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Print, Broadcast, and Digital Platforms Collide, with an Epic Photobomb

What do you get when you have CNN’s Washington bureau chief Sam Feist holding up a full page print ad in today’s Washington Post (citing recent data by the Pew Research Center…same ad appeared in today’s New York Times) tweeted by CNN’s Jeremy Diamond?

This, photobombed by Peter Hamby:

If only Feist was doing a live radio hit while posing for the photo – TV, print, online, AND radio would have been covered…

Bob Woodward, Carl Bernstein Remember The Washington Post’s Ben Bradlee

woo1-004A public memorial service was held at the Washington National Cathedral on Wednesday for Ben BradleeThe Washington Post’s executive editor from 1968-91, a time that included the resignation of President Richard Nixon and the Watergate scandal. Bradlee died last week of natural causes at the age of 93 at his home in Washington.

The Post’s Dana Milbank wrote of the service:

“More than a thousand filled the cathedral, including scores of Post journalists current and former. Satellite trucks parked in the cathedral driveway and a dozen TV cameras were on the lawn, searching for glimpses of the luminaries inside, among them Vice President Biden, Secretary of State John Kerry, Justice Stephen Breyer, Sen. Patrick Leahy, Rep. Steny Hoyer, Tom Brokaw, Brian Williams and Jim Lehrer.” Read more

The Washington Post Commemorates Ben Bradlee’s Legacy with New Staff Award

The Washington Post publisher Fred Ryan and executive editor Marty Baron today announced the creation of the Ben Bradlee Award to honor “the relentless and courageous pursuit of truth by an individual or team of Washington Post journalists,” as described in the announcement.

The award is named after The Post’s executive editor from 1968-91, a time that included the resignation of President Richard Nixon and the Watergate scandal. Bradlee died last week of natural causes at the age of 93 at his home in Washington.

Ryan and Baron wrote in their announcement on Post PR:

“Over the past week, we have all been reflecting on the life and career of Ben Bradlee. What emerges most clearly in all the recollections – many of them highly colorful – has been the depth of Ben’s integrity and his commitment to discovering the truth.” Read more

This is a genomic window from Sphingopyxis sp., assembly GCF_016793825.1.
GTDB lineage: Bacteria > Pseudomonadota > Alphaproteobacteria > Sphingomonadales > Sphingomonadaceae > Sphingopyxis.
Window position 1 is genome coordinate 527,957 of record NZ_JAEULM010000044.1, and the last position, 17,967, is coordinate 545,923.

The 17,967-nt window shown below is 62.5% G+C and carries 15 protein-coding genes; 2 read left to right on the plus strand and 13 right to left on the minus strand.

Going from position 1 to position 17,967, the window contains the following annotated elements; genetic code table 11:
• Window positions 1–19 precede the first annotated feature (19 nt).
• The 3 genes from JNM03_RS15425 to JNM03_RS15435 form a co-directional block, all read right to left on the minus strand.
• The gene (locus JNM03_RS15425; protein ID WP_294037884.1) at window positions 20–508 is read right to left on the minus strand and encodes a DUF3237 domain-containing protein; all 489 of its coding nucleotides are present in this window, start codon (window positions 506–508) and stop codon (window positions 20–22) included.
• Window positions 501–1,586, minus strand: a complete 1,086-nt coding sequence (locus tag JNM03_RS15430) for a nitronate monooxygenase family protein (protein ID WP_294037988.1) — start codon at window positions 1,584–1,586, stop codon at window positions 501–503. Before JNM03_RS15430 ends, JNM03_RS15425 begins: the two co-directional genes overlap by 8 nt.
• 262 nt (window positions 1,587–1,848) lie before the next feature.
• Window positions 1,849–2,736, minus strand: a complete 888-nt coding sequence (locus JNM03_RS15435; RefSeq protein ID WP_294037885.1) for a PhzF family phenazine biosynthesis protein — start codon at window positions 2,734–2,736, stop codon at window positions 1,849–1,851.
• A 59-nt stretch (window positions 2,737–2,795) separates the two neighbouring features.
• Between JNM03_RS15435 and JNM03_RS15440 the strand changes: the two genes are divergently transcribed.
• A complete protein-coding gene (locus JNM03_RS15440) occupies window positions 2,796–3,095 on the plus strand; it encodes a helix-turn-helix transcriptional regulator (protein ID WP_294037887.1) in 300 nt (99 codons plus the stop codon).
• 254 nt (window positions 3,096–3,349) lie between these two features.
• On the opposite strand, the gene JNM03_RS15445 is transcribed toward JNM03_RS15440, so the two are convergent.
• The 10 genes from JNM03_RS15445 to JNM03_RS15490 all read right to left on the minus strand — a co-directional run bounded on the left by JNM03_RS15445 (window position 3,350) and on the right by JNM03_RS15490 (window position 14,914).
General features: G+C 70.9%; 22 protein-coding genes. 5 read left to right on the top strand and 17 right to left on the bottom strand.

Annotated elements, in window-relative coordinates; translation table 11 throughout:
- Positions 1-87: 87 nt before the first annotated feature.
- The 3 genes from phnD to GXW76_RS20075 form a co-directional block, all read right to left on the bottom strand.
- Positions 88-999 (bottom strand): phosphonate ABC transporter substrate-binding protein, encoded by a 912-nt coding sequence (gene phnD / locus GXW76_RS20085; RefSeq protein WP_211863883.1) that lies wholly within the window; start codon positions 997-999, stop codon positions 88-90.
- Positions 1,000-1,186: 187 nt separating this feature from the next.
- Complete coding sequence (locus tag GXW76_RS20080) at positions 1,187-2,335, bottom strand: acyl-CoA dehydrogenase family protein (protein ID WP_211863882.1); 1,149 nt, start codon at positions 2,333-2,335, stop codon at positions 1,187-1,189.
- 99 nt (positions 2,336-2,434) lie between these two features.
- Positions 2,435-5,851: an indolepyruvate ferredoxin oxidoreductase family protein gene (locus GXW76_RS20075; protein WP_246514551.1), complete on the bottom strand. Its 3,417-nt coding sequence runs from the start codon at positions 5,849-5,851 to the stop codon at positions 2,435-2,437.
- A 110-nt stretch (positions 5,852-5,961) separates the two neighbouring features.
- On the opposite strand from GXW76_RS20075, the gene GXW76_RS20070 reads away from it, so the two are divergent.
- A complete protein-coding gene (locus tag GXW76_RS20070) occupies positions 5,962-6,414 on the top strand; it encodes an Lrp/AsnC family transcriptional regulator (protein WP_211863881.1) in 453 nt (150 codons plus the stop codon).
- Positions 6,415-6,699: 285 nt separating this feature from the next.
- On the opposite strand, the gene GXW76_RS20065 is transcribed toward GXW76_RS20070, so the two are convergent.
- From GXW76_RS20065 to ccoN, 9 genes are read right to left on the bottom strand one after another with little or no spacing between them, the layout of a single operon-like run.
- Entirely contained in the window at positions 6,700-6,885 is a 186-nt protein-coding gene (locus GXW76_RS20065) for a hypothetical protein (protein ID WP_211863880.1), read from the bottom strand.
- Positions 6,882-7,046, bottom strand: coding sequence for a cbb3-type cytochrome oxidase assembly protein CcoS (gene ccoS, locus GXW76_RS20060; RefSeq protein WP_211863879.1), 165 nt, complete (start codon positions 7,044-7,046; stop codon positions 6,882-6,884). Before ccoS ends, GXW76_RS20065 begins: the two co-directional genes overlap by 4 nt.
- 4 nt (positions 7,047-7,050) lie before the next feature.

The Washington Post Creates Weekly Insert for Partner Newspapers

washingtonpost130In partnership with newspapers throughout the country and internationally, The Washington Post will launch a 24-page weekly publication as a supplement for subscriptions to regional newspapers. The weekly edition will feature highlights of the week’s Washington Post content.

Its first appearance will be this weekend as part of The Dallas Morning News’ Sunday edition and will soon be available with other newspaper subscriptions both inside and outside the U.S.

WaPo Outlook Editor Carlos Lozada’s New Role

00a4c3ebefa1d3ffdcd3ce746a3e369a_400x400The Washington Post Outlook editor Carlos Lozada has been named the outlet’s new nonfiction book critic. In this role, he’ll pen weekly reviews of nonfiction books and long-form writing. The same announcement noted that The Post will also launch a new blog to focus on nonfiction content.

Lozada joined The Post in 2005 and served as both an economics and national security editor before being named editor of the paper’s Sunday Outlook section five years ago. Prior to WaPo, he was managing editor of Foreign Policy. Read more

James MacGregor Named Publisher of Washington Business Journal

james-headshot-2012rgb*304xx1019-1528-75-0The American City Business Journals, the parent company of the Washington Business Journal, today announced that James MacGregor, publisher of its Silicon Valley Business Journal, has been named publisher of its Washington brand. MacGregor replaces Alex Orfinger, who in September was promoted to EVP of the parent company after serving for 18 years as publisher of WBJ.